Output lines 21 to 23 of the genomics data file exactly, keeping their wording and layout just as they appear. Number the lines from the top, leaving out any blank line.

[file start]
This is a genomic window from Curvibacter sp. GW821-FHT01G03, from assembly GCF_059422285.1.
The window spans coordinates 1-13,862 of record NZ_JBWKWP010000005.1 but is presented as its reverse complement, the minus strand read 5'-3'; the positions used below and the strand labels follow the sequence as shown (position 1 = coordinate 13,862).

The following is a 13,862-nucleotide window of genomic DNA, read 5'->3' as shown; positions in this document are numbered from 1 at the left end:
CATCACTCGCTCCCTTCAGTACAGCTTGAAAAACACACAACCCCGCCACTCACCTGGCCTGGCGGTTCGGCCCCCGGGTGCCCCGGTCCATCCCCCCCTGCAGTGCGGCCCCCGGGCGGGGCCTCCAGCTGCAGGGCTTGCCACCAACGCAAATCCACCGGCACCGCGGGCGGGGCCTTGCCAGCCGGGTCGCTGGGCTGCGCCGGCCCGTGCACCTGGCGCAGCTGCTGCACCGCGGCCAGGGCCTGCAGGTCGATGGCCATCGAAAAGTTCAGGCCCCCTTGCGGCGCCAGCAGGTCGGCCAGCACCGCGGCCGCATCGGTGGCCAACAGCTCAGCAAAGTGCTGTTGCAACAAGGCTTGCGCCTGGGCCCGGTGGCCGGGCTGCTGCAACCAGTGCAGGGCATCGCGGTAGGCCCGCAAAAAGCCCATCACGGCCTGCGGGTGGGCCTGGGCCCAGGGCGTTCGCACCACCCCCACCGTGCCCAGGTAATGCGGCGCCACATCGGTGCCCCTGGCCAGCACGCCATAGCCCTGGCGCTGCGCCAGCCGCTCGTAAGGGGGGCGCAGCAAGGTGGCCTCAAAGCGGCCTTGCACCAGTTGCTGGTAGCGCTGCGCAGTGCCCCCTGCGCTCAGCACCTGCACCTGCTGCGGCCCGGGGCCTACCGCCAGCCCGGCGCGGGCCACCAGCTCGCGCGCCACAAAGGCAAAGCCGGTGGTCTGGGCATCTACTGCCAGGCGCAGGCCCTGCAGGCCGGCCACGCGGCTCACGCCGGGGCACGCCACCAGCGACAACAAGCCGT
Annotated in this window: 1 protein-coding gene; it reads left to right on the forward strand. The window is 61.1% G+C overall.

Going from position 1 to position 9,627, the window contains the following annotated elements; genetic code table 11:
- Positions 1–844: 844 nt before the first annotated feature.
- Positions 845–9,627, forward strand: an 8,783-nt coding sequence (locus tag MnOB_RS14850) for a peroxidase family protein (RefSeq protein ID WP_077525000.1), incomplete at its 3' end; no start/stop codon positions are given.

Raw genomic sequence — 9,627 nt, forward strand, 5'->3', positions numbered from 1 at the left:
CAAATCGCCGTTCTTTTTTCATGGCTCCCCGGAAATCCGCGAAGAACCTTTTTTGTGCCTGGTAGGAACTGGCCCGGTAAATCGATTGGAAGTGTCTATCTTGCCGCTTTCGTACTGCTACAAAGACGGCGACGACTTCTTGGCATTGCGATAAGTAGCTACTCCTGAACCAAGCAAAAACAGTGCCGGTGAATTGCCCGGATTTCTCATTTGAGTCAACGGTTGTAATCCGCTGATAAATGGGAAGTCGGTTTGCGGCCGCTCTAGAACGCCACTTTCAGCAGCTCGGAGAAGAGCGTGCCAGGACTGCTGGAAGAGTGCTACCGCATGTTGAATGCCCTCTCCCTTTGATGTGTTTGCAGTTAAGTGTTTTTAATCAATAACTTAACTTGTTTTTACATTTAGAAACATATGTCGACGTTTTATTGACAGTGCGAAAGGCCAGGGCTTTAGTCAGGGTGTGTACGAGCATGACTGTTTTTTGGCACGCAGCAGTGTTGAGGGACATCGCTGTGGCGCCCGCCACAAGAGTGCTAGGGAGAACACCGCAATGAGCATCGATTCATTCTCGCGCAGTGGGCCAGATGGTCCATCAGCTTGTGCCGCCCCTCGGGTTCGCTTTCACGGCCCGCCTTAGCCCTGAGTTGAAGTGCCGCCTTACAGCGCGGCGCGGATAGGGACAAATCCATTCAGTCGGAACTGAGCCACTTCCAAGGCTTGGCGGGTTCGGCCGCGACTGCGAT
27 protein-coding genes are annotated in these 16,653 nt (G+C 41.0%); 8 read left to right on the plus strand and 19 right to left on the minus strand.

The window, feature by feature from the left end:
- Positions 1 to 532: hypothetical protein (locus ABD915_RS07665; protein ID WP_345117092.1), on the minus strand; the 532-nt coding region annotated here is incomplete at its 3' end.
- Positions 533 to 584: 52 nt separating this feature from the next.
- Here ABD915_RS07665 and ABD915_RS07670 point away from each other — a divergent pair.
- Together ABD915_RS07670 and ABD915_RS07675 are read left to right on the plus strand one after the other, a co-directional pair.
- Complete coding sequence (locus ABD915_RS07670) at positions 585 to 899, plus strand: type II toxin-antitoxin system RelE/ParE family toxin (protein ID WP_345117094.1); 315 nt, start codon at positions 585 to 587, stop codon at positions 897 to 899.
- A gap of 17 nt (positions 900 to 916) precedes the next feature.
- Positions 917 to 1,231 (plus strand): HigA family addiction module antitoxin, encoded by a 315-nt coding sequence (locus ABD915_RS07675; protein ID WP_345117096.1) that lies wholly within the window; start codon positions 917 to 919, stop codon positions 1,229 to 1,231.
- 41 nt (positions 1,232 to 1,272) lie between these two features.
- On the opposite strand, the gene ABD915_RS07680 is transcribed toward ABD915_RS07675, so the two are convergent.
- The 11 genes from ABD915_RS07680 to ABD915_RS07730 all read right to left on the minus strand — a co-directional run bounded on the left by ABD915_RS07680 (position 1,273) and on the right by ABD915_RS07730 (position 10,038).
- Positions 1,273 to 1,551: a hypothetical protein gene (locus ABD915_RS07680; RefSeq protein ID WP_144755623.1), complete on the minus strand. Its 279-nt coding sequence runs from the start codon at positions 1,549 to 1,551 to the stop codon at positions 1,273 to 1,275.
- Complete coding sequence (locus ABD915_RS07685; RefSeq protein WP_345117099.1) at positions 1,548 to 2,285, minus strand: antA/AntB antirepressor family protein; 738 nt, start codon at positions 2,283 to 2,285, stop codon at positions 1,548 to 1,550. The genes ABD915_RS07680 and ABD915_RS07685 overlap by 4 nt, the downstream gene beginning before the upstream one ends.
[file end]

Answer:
- On the opposite strand, the gene ABD915_RS07680 is transcribed toward ABD915_RS07675, so the two are convergent.
- The 11 genes from ABD915_RS07680 to ABD915_RS07730 all read right to left on the minus strand — a co-directional run bounded on the left by ABD915_RS07680 (position 1,273) and on the right by ABD915_RS07730 (position 10,038).
- Positions 1,273 to 1,551: a hypothetical protein gene (locus ABD915_RS07680; RefSeq protein ID WP_144755623.1), complete on the minus strand. Its 279-nt coding sequence runs from the start codon at positions 1,549 to 1,551 to the stop codon at positions 1,273 to 1,275.